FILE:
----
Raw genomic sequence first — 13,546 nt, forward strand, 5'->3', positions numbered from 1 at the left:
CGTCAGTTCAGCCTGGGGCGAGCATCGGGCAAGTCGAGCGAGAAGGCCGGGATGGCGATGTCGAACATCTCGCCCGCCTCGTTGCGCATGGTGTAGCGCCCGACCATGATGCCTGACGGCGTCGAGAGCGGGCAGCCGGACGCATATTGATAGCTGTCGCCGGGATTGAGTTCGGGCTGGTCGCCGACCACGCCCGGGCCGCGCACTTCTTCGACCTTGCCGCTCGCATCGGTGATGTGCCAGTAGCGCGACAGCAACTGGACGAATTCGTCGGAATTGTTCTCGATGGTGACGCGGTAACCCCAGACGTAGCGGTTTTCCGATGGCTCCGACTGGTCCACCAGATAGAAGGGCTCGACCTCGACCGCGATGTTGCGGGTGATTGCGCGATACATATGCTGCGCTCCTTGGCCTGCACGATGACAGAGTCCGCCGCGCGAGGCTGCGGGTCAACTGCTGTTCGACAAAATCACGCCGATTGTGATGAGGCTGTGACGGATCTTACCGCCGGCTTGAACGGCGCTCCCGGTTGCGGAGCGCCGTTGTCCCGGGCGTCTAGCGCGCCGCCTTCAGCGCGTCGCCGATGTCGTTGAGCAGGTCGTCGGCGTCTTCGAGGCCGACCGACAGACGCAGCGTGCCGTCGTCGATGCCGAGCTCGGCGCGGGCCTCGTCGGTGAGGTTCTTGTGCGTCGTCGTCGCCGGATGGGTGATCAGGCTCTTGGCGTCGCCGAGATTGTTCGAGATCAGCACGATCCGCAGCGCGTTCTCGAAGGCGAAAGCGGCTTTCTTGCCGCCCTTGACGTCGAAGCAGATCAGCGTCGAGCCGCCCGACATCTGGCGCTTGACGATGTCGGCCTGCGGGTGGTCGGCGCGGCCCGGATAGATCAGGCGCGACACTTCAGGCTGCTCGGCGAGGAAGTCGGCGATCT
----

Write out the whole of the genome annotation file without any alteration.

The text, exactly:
Raw genomic sequence first — 13,546 nt, forward strand, 5'->3', positions numbered from 1 at the left:
CGTCAGTTCAGCCTGGGGCGAGCATCGGGCAAGTCGAGCGAGAAGGCCGGGATGGCGATGTCGAACATCTCGCCCGCCTCGTTGCGCATGGTGTAGCGCCCGACCATGATGCCTGACGGCGTCGAGAGCGGGCAGCCGGACGCATATTGATAGCTGTCGCCGGGATTGAGTTCGGGCTGGTCGCCGACCACGCCCGGGCCGCGCACTTCTTCGACCTTGCCGCTCGCATCGGTGATGTGCCAGTAGCGCGACAGCAACTGGACGAATTCGTCGGAATTGTTCTCGATGGTGACGCGGTAACCCCAGACGTAGCGGTTTTCCGATGGCTCCGACTGGTCCACCAGATAGAAGGGCTCGACCTCGACCGCGATGTTGCGGGTGATTGCGCGATACATATGCTGCGCTCCTTGGCCTGCACGATGACAGAGTCCGCCGCGCGAGGCTGCGGGTCAACTGCTGTTCGACAAAATCACGCCGATTGTGATGAGGCTGTGACGGATCTTACCGCCGGCTTGAACGGCGCTCCCGGTTGCGGAGCGCCGTTGTCCCGGGCGTCTAGCGCGCCGCCTTCAGCGCGTCGCCGATGTCGTTGAGCAGGTCGTCGGCGTCTTCGAGGCCGACCGACAGACGCAGCGTGCCGTCGTCGATGCCGAGCTCGGCGCGGGCCTCGTCGGTGAGGTTCTTGTGCGTCGTCGTCGCCGGATGGGTGATCAGGCTCTTGGCGTCGCCGAGATTGTTCGAGATCAGCACGATCCGCAGCGCGTTCTCGAAGGCGAAAGCGGCTTTCTTGCCGCCCTTGACGTCGAAGCAGATCAGCGTCGAGCCGCCCGACATCTGGCGCTTGACGATGTCGGCCTGCGGGTGGTCGGCGCGGCCCGGATAGATCAGGCGCGACACTTCAGGCTGCTCGGCGAGGAAGTCGGCGATCT